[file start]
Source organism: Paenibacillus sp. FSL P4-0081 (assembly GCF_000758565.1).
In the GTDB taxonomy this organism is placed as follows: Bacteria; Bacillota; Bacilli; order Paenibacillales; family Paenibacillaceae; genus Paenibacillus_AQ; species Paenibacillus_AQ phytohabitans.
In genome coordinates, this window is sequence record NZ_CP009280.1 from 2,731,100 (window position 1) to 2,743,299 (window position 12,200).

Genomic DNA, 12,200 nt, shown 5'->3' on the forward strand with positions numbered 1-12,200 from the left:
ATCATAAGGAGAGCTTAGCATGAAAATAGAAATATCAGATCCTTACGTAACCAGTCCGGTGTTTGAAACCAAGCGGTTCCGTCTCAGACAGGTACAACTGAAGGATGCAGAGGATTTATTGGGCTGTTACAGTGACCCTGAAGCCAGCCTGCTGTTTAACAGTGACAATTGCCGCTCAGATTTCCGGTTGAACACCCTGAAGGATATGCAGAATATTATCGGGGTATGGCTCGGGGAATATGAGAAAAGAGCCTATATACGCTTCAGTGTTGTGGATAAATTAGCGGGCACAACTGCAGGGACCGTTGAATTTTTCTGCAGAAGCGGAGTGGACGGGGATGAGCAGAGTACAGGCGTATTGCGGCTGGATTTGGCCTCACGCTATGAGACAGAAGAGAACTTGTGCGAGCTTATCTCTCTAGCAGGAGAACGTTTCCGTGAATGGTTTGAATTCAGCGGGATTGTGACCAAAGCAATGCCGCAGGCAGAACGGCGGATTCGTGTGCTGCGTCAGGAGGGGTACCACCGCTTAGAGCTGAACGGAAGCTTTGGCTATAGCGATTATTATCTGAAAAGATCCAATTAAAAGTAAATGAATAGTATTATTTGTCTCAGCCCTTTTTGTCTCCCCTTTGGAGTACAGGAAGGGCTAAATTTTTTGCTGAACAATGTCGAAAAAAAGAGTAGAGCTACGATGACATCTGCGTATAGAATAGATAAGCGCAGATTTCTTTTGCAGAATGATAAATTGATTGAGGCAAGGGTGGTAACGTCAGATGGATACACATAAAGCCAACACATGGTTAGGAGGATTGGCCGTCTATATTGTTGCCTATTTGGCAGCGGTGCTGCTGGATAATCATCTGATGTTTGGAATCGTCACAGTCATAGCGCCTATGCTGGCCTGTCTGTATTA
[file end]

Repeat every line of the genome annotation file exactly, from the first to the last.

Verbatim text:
Source organism: Paenibacillus sp. FSL P4-0081 (assembly GCF_000758565.1).
In the GTDB taxonomy this organism is placed as follows: Bacteria; Bacillota; Bacilli; order Paenibacillales; family Paenibacillaceae; genus Paenibacillus_AQ; species Paenibacillus_AQ phytohabitans.
In genome coordinates, this window is sequence record NZ_CP009280.1 from 2,731,100 (window position 1) to 2,743,299 (window position 12,200).

Genomic DNA, 12,200 nt, shown 5'->3' on the forward strand with positions numbered 1-12,200 from the left:
ATCATAAGGAGAGCTTAGCATGAAAATAGAAATATCAGATCCTTACGTAACCAGTCCGGTGTTTGAAACCAAGCGGTTCCGTCTCAGACAGGTACAACTGAAGGATGCAGAGGATTTATTGGGCTGTTACAGTGACCCTGAAGCCAGCCTGCTGTTTAACAGTGACAATTGCCGCTCAGATTTCCGGTTGAACACCCTGAAGGATATGCAGAATATTATCGGGGTATGGCTCGGGGAATATGAGAAAAGAGCCTATATACGCTTCAGTGTTGTGGATAAATTAGCGGGCACAACTGCAGGGACCGTTGAATTTTTCTGCAGAAGCGGAGTGGACGGGGATGAGCAGAGTACAGGCGTATTGCGGCTGGATTTGGCCTCACGCTATGAGACAGAAGAGAACTTGTGCGAGCTTATCTCTCTAGCAGGAGAACGTTTCCGTGAATGGTTTGAATTCAGCGGGATTGTGACCAAAGCAATGCCGCAGGCAGAACGGCGGATTCGTGTGCTGCGTCAGGAGGGGTACCACCGCTTAGAGCTGAACGGAAGCTTTGGCTATAGCGATTATTATCTGAAAAGATCCAATTAAAAGTAAATGAATAGTATTATTTGTCTCAGCCCTTTTTGTCTCCCCTTTGGAGTACAGGAAGGGCTAAATTTTTTGCTGAACAATGTCGAAAAAAAGAGTAGAGCTACGATGACATCTGCGTATAGAATAGATAAGCGCAGATTTCTTTTGCAGAATGATAAATTGATTGAGGCAAGGGTGGTAACGTCAGATGGATACACATAAAGCCAACACATGGTTAGGAGGATTGGCCGTCTATATTGTTGCCTATTTGGCAGCGGTGCTGCTGGATAATCATCTGATGTTTGGAATCGTCACAGTCATAGCGCCTATGCTGGCCTGTCTGTATTA